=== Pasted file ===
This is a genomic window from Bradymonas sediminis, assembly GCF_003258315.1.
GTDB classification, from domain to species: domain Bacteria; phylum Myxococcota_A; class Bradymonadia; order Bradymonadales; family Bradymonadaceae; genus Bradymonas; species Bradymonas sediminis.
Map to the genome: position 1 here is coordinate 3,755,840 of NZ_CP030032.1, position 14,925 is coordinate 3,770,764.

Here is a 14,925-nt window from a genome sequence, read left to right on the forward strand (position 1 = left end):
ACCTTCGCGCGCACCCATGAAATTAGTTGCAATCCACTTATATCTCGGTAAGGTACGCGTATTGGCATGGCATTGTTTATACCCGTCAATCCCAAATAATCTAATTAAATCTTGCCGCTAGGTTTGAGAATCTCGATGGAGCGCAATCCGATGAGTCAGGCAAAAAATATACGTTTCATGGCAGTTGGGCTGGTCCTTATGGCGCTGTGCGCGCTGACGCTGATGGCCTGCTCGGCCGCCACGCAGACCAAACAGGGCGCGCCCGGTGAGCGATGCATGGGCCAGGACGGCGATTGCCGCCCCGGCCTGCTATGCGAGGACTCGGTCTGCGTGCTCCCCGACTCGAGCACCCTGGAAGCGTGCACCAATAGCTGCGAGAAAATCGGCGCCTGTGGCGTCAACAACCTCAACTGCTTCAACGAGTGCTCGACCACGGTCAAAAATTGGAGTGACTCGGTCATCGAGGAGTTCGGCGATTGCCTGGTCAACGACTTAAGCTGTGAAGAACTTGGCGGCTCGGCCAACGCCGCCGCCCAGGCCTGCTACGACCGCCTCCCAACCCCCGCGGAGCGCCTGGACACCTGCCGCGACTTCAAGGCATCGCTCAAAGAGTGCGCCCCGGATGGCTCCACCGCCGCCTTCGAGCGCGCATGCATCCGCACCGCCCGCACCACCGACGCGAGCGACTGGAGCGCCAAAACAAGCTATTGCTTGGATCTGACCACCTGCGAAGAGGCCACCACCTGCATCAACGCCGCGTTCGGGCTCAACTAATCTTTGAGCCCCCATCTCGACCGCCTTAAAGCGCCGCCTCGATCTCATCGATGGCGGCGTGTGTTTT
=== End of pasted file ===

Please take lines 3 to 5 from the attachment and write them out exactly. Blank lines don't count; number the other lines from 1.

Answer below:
Map to the genome: position 1 here is coordinate 3,755,840 of NZ_CP030032.1, position 14,925 is coordinate 3,770,764.

Here is a 14,925-nt window from a genome sequence, read left to right on the forward strand (position 1 = left end):
ACCTTCGCGCGCACCCATGAAATTAGTTGCAATCCACTTATATCTCGGTAAGGTACGCGTATTGGCATGGCATTGTTTATACCCGTCAATCCCAAATAATCTAATTAAATCTTGCCGCTAGGTTTGAGAATCTCGATGGAGCGCAATCCGATGAGTCAGGCAAAAAATATACGTTTCATGGCAGTTGGGCTGGTCCTTATGGCGCTGTGCGCGCTGACGCTGATGGCCTGCTCGGCCGCCACGCAGACCAAACAGGGCGCGCCCGGTGAGCGATGCATGGGCCAGGACGGCGATTGCCGCCCCGGCCTGCTATGCGAGGACTCGGTCTGCGTGCTCCCCGACTCGAGCACCCTGGAAGCGTGCACCAATAGCTGCGAGAAAATCGGCGCCTGTGGCGTCAACAACCTCAACTGCTTCAACGAGTGCTCGACCACGGTCAAAAATTGGAGTGACTCGGTCATCGAGGAGTTCGGCGATTGCCTGGTCAACGACTTAAGCTGTGAAGAACTTGGCGGCTCGGCCAACGCCGCCGCCCAGGCCTGCTACGACCGCCTCCCAACCCCCGCGGAGCGCCTGGACACCTGCCGCGACTTCAAGGCATCGCTCAAAGAGTGCGCCCCGGATGGCTCCACCGCCGCCTTCGAGCGCGCATGCATCCGCACCGCCCGCACCACCGACGCGAGCGACTGGAGCGCCAAAACAAGCTATTGCTTGGATCTGACCACCTGCGAAGAGGCCACCACCTGCATCAACGCCGCGTTCGGGCTCAACTAATCTTTGAGCCCCCATCTCGACCGCCTTAAAGCGCCGCCTCGATCTCATCGATGGCGGCGTGTGTTTT